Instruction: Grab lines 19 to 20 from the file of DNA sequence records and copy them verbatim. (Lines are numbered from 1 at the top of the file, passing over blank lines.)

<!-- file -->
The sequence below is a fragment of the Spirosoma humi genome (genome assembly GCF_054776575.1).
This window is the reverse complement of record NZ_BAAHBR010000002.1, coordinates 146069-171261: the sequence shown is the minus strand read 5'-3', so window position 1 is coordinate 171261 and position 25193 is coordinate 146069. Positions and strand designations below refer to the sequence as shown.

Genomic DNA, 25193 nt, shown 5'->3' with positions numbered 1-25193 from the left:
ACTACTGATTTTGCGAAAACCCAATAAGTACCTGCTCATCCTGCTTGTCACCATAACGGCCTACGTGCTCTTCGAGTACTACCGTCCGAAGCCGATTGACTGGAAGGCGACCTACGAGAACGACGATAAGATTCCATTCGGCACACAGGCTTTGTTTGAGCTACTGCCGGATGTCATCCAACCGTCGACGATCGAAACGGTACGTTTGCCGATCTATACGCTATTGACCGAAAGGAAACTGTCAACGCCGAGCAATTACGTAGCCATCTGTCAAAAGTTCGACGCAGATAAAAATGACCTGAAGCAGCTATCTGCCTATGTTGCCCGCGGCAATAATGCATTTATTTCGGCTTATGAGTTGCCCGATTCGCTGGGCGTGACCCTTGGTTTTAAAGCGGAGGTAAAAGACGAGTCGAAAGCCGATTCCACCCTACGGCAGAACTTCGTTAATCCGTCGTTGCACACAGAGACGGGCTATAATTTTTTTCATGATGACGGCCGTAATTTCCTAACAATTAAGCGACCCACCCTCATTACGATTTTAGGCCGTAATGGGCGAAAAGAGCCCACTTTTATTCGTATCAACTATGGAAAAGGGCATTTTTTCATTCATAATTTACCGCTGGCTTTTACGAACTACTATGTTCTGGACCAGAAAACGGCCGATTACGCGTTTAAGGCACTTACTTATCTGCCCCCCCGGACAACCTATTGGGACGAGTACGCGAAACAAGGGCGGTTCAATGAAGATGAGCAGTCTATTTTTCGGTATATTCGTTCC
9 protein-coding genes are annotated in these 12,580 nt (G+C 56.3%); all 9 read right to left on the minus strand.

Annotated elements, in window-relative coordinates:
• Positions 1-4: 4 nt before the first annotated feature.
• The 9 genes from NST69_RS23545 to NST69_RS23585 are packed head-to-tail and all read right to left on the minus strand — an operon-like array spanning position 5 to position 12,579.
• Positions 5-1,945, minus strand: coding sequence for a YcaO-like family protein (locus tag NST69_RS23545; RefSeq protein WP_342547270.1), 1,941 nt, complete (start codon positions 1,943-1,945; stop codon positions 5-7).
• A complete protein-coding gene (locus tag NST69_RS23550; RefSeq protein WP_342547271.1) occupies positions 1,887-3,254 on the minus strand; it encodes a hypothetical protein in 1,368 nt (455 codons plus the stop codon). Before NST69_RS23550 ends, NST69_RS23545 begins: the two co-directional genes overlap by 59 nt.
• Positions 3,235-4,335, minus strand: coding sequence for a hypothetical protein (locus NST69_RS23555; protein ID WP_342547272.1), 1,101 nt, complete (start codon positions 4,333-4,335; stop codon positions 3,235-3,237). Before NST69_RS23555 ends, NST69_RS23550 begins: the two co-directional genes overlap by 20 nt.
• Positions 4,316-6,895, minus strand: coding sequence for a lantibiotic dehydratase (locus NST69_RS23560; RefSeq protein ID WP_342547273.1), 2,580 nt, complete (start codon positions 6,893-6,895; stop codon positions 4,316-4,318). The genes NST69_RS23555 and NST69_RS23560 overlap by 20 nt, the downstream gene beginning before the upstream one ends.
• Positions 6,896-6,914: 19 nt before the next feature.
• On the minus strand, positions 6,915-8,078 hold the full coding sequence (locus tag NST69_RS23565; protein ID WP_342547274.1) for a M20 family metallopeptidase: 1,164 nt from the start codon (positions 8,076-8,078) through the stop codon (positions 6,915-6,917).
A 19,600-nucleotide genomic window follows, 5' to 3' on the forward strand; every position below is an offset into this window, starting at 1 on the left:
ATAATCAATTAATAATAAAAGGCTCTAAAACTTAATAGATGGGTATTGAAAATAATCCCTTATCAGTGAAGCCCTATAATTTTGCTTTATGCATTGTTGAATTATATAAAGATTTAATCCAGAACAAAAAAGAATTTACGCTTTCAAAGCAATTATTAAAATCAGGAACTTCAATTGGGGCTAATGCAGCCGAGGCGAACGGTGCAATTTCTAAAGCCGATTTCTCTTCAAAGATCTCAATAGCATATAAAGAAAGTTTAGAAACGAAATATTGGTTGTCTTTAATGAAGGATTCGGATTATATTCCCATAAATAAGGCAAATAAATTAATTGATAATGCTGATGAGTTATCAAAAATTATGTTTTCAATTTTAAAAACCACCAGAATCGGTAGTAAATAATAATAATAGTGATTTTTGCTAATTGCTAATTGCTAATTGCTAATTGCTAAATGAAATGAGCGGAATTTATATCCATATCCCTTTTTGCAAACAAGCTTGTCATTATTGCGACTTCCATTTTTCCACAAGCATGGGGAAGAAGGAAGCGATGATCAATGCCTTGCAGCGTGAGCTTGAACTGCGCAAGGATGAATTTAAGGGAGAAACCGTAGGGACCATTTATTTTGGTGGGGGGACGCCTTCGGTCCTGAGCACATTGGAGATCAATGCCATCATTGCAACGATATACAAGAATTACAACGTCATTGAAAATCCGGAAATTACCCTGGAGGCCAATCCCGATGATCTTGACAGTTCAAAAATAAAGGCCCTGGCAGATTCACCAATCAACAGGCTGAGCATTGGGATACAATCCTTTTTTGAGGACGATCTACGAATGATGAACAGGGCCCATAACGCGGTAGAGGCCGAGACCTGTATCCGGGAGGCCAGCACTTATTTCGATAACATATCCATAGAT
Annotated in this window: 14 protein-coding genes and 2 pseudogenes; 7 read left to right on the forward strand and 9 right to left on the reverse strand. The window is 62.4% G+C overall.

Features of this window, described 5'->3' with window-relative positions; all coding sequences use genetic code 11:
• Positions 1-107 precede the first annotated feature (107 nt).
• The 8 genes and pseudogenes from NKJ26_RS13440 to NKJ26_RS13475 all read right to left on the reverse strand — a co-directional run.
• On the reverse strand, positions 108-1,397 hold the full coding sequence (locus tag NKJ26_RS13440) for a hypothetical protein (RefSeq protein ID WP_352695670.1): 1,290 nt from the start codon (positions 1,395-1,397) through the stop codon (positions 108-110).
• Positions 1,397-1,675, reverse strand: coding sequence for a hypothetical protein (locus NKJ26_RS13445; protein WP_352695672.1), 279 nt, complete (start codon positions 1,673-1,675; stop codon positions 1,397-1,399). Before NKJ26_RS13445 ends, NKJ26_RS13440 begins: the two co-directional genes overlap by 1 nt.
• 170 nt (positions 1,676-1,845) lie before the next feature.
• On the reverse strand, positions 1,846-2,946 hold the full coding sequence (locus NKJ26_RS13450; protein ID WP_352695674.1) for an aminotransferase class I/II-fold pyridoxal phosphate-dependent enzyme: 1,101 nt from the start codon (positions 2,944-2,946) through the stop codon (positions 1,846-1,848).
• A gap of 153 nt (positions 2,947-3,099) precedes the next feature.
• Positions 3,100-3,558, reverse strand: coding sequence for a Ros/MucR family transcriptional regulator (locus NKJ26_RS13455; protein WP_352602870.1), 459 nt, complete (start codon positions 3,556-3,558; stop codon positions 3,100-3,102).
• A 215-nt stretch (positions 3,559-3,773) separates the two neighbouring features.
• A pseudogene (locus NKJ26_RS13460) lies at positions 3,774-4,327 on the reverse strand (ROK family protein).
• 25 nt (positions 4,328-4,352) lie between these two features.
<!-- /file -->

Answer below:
• Positions 1-107 precede the first annotated feature (107 nt).
• The 8 genes and pseudogenes from NKJ26_RS13440 to NKJ26_RS13475 all read right to left on the reverse strand — a co-directional run.